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I have two enums.

enum A { A1=1, A2=2 }

enum B { B1=1, B2=2 }

Is this valid by standard of C?

A a = A1;
B b = a;

(compiled well with Clang, but I can't sure this is standard or extension behavior)

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up vote 6 down vote accepted

It's valid by the standard, but the C99 spec mentions that some implementations may generate a warning:

An implementation may generate warnings in many situations, none of which are specified as part of this International Standard. The following are a few of the more common situations.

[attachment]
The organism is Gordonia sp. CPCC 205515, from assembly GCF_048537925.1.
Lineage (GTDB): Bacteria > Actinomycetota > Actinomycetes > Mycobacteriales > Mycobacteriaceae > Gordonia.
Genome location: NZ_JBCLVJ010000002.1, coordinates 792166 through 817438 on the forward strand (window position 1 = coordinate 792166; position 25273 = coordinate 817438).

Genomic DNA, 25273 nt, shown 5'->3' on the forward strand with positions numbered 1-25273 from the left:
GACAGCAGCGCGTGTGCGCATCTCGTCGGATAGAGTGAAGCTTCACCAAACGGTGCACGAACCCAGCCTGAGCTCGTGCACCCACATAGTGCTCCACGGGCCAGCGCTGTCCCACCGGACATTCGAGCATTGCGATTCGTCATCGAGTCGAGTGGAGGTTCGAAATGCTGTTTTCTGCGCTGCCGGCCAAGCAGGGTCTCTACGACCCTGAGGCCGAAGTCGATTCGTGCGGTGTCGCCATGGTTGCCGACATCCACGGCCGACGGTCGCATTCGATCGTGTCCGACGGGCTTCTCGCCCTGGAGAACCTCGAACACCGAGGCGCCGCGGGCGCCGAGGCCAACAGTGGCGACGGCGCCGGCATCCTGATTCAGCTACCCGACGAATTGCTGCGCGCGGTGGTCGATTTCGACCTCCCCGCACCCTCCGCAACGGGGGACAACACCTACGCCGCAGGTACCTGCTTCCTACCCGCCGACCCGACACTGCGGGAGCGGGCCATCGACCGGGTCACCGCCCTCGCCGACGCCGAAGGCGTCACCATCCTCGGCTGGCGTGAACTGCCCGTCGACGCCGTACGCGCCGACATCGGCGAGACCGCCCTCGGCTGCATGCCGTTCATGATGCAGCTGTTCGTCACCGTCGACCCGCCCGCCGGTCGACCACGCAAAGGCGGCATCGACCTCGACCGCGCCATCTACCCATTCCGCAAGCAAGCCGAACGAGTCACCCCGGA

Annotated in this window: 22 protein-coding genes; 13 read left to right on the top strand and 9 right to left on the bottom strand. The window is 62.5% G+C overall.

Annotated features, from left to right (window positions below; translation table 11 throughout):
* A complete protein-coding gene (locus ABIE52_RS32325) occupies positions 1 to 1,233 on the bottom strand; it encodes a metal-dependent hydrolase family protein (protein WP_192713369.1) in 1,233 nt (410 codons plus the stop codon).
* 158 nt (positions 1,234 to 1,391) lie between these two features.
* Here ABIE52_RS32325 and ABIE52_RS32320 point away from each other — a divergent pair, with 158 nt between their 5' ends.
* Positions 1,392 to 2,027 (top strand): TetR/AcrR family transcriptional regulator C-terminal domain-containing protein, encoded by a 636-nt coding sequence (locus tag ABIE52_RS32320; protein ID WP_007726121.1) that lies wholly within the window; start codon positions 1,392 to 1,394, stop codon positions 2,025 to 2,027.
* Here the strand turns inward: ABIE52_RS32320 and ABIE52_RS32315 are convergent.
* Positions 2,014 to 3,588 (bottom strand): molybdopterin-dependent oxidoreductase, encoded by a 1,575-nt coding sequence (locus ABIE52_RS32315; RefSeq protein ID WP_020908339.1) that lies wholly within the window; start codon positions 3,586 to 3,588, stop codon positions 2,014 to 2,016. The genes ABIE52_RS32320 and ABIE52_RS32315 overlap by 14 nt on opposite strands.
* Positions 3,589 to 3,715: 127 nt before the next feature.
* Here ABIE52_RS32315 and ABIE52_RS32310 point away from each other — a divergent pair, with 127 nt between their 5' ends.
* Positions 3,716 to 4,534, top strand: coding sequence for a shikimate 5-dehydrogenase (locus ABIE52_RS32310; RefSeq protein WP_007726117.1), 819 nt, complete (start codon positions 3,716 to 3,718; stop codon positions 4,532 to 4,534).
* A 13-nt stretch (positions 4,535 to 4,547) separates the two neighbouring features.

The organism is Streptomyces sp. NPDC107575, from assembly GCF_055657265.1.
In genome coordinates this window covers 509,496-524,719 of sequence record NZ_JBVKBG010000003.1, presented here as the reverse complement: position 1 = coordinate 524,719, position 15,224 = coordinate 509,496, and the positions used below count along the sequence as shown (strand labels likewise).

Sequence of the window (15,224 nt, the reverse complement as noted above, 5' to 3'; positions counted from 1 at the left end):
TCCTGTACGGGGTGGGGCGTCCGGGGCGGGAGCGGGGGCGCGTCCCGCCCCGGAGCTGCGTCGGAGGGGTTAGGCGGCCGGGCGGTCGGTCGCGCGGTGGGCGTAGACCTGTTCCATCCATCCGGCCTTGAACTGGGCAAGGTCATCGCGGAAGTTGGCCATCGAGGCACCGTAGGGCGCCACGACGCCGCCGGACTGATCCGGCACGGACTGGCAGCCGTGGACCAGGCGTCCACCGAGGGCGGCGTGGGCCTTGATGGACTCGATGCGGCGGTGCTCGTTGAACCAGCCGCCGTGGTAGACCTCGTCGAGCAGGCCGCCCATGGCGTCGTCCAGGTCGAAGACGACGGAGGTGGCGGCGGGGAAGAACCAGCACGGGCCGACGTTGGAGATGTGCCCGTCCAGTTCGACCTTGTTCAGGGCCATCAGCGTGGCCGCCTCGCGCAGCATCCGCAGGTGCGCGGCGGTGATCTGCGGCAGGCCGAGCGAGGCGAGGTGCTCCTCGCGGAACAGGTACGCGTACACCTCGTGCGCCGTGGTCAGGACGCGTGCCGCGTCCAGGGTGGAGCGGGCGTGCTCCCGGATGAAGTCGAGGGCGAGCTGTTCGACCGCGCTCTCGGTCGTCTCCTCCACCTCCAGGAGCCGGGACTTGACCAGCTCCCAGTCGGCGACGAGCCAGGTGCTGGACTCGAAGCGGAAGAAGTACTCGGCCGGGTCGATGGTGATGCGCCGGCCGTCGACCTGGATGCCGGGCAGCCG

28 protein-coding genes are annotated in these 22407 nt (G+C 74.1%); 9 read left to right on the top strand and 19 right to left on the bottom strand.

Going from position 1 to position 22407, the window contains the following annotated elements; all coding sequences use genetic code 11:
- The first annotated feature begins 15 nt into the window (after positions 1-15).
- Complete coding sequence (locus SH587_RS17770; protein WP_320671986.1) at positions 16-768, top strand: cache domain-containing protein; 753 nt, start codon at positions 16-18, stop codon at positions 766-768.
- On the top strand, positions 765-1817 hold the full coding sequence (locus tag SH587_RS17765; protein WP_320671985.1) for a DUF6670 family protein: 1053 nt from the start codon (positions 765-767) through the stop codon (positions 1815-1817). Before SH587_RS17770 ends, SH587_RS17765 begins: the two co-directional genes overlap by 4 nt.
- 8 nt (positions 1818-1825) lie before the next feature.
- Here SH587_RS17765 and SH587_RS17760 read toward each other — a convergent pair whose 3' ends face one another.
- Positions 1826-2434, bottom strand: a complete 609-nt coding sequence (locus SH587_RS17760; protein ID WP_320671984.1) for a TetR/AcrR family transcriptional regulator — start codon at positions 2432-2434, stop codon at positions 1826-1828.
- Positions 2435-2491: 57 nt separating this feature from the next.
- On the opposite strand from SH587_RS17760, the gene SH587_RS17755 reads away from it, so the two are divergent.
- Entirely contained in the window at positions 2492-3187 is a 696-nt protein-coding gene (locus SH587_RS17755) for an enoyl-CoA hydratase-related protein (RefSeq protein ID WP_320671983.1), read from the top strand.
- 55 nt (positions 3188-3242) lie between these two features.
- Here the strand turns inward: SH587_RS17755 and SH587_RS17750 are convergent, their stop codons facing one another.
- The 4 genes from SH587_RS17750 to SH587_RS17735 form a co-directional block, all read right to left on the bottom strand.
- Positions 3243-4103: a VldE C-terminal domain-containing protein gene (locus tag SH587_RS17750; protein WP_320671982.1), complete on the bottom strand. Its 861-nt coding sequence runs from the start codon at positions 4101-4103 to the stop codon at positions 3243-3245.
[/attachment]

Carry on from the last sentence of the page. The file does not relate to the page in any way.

• A value is given to an object of an enumerated type other than by assignment of an enumeration constant that is a member of that type, or an enumeration variable that has the same type, or the value of a function that returns the same enumerated type (6.7.2.2).
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I believe that in C enums are basically ints with personality. (This contrasts with C++ where they are full fledged types.) So, assigning different enums is effectively still just working with ints, so it is legal. However, I'm not saying this is recommended :)

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It is valid Standard C but it's a bad idea. Note that it is not valid C++.

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valid - enums are language features which are intended to help the developer. If you don't specify enum item values their values it's generated automatically. From another language.

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